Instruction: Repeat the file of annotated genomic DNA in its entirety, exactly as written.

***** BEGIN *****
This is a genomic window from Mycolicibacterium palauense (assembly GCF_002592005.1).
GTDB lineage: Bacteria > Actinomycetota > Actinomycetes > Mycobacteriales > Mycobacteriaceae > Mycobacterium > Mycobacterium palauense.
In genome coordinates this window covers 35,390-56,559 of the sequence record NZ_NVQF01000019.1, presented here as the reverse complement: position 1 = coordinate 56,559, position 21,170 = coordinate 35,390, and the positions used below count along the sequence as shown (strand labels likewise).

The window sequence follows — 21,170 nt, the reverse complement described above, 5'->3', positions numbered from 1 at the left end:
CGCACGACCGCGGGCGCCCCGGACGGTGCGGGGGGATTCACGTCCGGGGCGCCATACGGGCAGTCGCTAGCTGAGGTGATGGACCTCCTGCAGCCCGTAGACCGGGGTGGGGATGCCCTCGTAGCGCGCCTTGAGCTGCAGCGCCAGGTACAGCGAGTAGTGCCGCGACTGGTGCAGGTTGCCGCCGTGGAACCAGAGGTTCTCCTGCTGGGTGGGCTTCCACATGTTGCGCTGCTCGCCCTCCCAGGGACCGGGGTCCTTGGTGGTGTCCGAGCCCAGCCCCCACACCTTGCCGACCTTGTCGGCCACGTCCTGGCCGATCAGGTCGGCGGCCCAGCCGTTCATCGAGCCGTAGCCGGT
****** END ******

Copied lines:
This is a genomic window from Mycolicibacterium palauense (assembly GCF_002592005.1).
GTDB lineage: Bacteria > Actinomycetota > Actinomycetes > Mycobacteriales > Mycobacteriaceae > Mycobacterium > Mycobacterium palauense.
In genome coordinates this window covers 35,390-56,559 of the sequence record NZ_NVQF01000019.1, presented here as the reverse complement: position 1 = coordinate 56,559, position 21,170 = coordinate 35,390, and the positions used below count along the sequence as shown (strand labels likewise).

The window sequence follows — 21,170 nt, the reverse complement described above, 5'->3', positions numbered from 1 at the left end:
CGCACGACCGCGGGCGCCCCGGACGGTGCGGGGGGATTCACGTCCGGGGCGCCATACGGGCAGTCGCTAGCTGAGGTGATGGACCTCCTGCAGCCCGTAGACCGGGGTGGGGATGCCCTCGTAGCGCGCCTTGAGCTGCAGCGCCAGGTACAGCGAGTAGTGCCGCGACTGGTGCAGGTTGCCGCCGTGGAACCAGAGGTTCTCCTGCTGGGTGGGCTTCCACATGTTGCGCTGCTCGCCCTCCCAGGGACCGGGGTCCTTGGTGGTGTCCGAGCCCAGCCCCCACACCTTGCCGACCTTGTCGGCCACGTCCTGGCCGATCAGGTCGGCGGCCCAGCCGTTCATCGAGCCGTAGCCGGT